Minecraft, "Open-Source Culture," & Networked Game Development
by Alex Leavitt — Annenberg School for Communication & Journalism, University of Southern California
August 17, 2011 – 00:00
Minecraft, the indie-game-cum-global-phenomenon, epitomizes the simple dream of independent game developers: build, spread, profit. Markus Persson (aka. notch) worked on Minecraft alone; two years later, Minecraft boasts over 3 million copies sold and more than 10 million registered players.
But the game is not finished; it's still in beta.
Minecraft interests me because of its "viral" popularity from a strong community of gamers on social media platforms like YouTube and Reddit (popularity that emerged from sharing in-game media, like the videos to the left and below).
The fact that Minecraft is still being developed with so much support from its players intrigues me. Well, "support" varies, given that an "angry mob" of players DDoS-ed Minecraft.net because notch was developing too slowly.
The balance between development and play is critical to Minecraft's cultural salience. Players hinge on news regarding the game's evolution, for which notch and his dev team at Mojang provide updates via Tumblr (http://notch.tumblr.com) and Twitter (http://twitter.com/notch). But some players are not mere consumers; they also participate in editing the game, as notch uses the million-player network as "playtesters" for creative feedback and debugging.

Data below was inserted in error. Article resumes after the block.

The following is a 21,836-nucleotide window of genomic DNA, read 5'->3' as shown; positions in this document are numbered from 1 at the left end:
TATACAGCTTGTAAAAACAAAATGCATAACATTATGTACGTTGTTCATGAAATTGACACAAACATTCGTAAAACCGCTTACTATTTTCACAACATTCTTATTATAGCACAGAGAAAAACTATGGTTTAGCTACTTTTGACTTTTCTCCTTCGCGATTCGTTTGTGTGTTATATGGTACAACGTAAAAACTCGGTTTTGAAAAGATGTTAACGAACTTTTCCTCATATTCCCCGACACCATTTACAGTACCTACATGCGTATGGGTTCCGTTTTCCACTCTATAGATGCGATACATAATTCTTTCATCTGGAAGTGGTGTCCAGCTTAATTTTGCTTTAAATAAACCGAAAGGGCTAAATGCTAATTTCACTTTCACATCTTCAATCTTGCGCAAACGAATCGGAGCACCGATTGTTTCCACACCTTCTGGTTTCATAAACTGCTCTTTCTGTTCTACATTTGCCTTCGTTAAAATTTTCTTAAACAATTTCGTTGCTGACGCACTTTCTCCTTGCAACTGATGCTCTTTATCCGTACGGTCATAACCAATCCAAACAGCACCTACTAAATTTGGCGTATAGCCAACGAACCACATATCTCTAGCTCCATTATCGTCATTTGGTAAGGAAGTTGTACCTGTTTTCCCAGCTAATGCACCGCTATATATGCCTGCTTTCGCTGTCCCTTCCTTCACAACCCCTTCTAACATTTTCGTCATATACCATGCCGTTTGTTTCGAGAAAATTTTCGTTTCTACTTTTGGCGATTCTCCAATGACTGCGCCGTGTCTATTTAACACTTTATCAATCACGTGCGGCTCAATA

Playtesting is not alien to "professional" game development (see Nina Huntemann's IMR article), but Minecraft players' labor becomes a conspicuous (rather than hidden) element of game construction. Even beyond Minecraft's "official" development, tech-savvy fans unobfuscate the code, fork the development, and create mods, which have been viewed and downloaded millions of times. notch plans to integrate mod support into Minecraft, but players continue to craft the game to their own needs in opposition to notch's hierarchical creative decisions.
I've written before about "open-source culture" for In Media Res (see my post on the Japanese user-generated music franchise, Vocaloid), and Minecraft represents another example of the creative industries evolving to purposefully allow user-generated contributions. However, as an incomplete game, Minecraft traverses novel practical and ethical concerns regarding networked production, both in terms of Minecraft's legitimate creation and fans' similarly-creative alternatives -- or even the question of legitimacy itself. Beta has profound implications for culture (Neff 2003 [PDF]).
This fall, I'm delving deeper into the Minecraft community. Follow my survey, interviews, and the full project here: http://tinyurl.com/minecraftphd